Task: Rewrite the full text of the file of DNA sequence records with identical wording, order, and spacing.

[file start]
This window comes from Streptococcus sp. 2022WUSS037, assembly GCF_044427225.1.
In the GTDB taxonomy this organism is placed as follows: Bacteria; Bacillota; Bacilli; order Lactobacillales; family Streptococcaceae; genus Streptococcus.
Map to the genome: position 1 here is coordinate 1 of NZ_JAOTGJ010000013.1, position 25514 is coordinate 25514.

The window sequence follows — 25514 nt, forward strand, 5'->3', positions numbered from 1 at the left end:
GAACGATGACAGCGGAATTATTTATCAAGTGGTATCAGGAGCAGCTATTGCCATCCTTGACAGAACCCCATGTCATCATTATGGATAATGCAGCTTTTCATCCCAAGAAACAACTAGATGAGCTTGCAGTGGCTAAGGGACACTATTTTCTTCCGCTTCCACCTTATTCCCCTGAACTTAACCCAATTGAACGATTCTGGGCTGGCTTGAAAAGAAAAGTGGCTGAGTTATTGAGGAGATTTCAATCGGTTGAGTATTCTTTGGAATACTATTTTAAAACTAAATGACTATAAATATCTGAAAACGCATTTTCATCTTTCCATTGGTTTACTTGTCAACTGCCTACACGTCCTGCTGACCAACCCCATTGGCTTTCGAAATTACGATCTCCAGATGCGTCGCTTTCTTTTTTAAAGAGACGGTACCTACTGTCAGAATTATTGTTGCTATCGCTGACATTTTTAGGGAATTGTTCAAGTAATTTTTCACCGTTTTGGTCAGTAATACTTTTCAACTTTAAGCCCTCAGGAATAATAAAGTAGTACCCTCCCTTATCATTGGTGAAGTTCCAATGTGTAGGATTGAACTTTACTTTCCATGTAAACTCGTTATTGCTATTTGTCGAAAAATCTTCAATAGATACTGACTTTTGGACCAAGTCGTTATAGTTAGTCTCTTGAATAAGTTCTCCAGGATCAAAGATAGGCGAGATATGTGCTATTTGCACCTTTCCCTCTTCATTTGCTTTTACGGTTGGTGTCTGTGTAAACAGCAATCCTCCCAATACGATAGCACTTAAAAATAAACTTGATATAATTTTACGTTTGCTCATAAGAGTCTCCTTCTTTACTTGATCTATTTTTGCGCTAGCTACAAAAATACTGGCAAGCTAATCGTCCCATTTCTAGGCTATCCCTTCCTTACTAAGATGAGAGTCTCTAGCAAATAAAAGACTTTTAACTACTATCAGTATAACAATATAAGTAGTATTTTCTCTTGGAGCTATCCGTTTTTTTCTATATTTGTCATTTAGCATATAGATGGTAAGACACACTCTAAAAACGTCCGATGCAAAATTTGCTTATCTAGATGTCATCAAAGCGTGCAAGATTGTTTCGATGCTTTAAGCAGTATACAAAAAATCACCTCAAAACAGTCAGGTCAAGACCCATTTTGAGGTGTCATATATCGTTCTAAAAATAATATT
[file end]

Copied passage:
This window comes from Streptococcus sp. 2022WUSS037, assembly GCF_044427225.1.
In the GTDB taxonomy this organism is placed as follows: Bacteria; Bacillota; Bacilli; order Lactobacillales; family Streptococcaceae; genus Streptococcus.
Map to the genome: position 1 here is coordinate 1 of NZ_JAOTGJ010000013.1, position 25514 is coordinate 25514.

The window sequence follows — 25514 nt, forward strand, 5'->3', positions numbered from 1 at the left end:
GAACGATGACAGCGGAATTATTTATCAAGTGGTATCAGGAGCAGCTATTGCCATCCTTGACAGAACCCCATGTCATCATTATGGATAATGCAGCTTTTCATCCCAAGAAACAACTAGATGAGCTTGCAGTGGCTAAGGGACACTATTTTCTTCCGCTTCCACCTTATTCCCCTGAACTTAACCCAATTGAACGATTCTGGGCTGGCTTGAAAAGAAAAGTGGCTGAGTTATTGAGGAGATTTCAATCGGTTGAGTATTCTTTGGAATACTATTTTAAAACTAAATGACTATAAATATCTGAAAACGCATTTTCATCTTTCCATTGGTTTACTTGTCAACTGCCTACACGTCCTGCTGACCAACCCCATTGGCTTTCGAAATTACGATCTCCAGATGCGTCGCTTTCTTTTTTAAAGAGACGGTACCTACTGTCAGAATTATTGTTGCTATCGCTGACATTTTTAGGGAATTGTTCAAGTAATTTTTCACCGTTTTGGTCAGTAATACTTTTCAACTTTAAGCCCTCAGGAATAATAAAGTAGTACCCTCCCTTATCATTGGTGAAGTTCCAATGTGTAGGATTGAACTTTACTTTCCATGTAAACTCGTTATTGCTATTTGTCGAAAAATCTTCAATAGATACTGACTTTTGGACCAAGTCGTTATAGTTAGTCTCTTGAATAAGTTCTCCAGGATCAAAGATAGGCGAGATATGTGCTATTTGCACCTTTCCCTCTTCATTTGCTTTTACGGTTGGTGTCTGTGTAAACAGCAATCCTCCCAATACGATAGCACTTAAAAATAAACTTGATATAATTTTACGTTTGCTCATAAGAGTCTCCTTCTTTACTTGATCTATTTTTGCGCTAGCTACAAAAATACTGGCAAGCTAATCGTCCCATTTCTAGGCTATCCCTTCCTTACTAAGATGAGAGTCTCTAGCAAATAAAAGACTTTTAACTACTATCAGTATAACAATATAAGTAGTATTTTCTCTTGGAGCTATCCGTTTTTTTCTATATTTGTCATTTAGCATATAGATGGTAAGACACACTCTAAAAACGTCCGATGCAAAATTTGCTTATCTAGATGTCATCAAAGCGTGCAAGATTGTTTCGATGCTTTAAGCAGTATACAAAAAATCACCTCAAAACAGTCAGGTCAAGACCCATTTTGAGGTGTCATATATCGTTCTAAAAATAATATT